SAN DIEGO—Increasingly, technological advances are placing new tools into the hands of office-based rheumatologists. And they don’t have to cost a lot in capital equipment outlays by the medical group, because some of the best advances can be accessed via the device that is already in most doctors’ pockets, their smartphone.
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Explore This IssueMarch 2018
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Smartphone technology gets more powerful every year and is far ahead of some of the technical equipment already used in rheumatologists’ offices, said Suleman Bhana, MD, a rheumatologist in the physician-owned multispecialty group, Crystal Run Health Care, Middleton, N.Y., at the 2017 ACR/ARHP Annual Meeting Nov. 3–8. Combining the smartphone with healthcare is leading to a tech revolution, he said. At its best, this technology is affordable, easy to use, fast and able to demonstrate improved patient outcomes.
An example is nailfold capillaroscopy, the most relevant way to distinguish between primary Raynaud’s phenomenon and Raynaud’s that is secondary to another connective tissue disorder, as well as being useful for the classification of systemic sclerosis.1 Technology offers a relatively inexpensive alternative to the videocapillaroscope and stereomicroscope. An OlloClip MacroPro Lens Camera for the iPhone, retailing for about $80, clips onto the iPhone, offers 21 times optical magnification and takes pictures and video. Thermal imaging, a highly reproducible technique for quantifying degree of inflammation in rheumatoid arthritis, is also accessible to the smartphone, Dr. Bhana said.2,3 Thermal imaging cameras, such as the FLIR ONE, can attach to a smartphone and generate a dual image from thermal and standard cameras. It distinguishes disease severity and can be easier to read than ultrasound.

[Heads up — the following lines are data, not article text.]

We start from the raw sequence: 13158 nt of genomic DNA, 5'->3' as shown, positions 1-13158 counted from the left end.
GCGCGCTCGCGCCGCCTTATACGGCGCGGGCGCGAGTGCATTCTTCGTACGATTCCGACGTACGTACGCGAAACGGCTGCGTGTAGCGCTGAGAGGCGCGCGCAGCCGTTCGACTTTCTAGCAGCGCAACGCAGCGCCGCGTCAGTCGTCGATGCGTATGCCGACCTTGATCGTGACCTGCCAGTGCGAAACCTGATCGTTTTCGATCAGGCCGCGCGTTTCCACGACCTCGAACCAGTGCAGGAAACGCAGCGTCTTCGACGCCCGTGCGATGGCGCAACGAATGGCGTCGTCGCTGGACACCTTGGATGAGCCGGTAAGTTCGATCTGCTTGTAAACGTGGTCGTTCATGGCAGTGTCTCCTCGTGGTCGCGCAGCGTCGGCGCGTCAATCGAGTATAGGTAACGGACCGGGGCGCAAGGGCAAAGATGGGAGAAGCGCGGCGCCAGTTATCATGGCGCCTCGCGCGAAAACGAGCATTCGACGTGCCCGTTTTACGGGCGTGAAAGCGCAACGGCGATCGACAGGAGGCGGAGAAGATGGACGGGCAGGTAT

How can rheumatologists access this technology? You don’t have to be a tech nerd, he said. “It’s about thinking creatively in your daily work life.”
Technology adoption via smartphones is driven by doctors asking the question: Is there a way to adapt this technology to my practice? It’s about trying something new, instead of waiting for a manufacturer to announce the application.
Other technology applications highlighted by Dr. Bhana include cell phone adapter mounts for microscopic imaging; software for patient education such anatomical apps; and patient and physician applications of medication and mindfulness-based stress reduction. Patients already using smartphone technology will find the doctor’s use of it empowering.
“One of the things that excites me the most is the growing use of virtual reality with the new VR [virtual reality] goggles. It’s fascinating,” Dr. Bhana said. VR refers to a computer-generated, immersive, 3D environment using depth-of-vision goggles, audio and motion control sensors. In the context of the current opioid overdose epidemic and the problems that have resulted from trying to manage chronic pain using opioids, VR offers an effective adjunct to pain management and an opportunity to prescribe fewer opioids.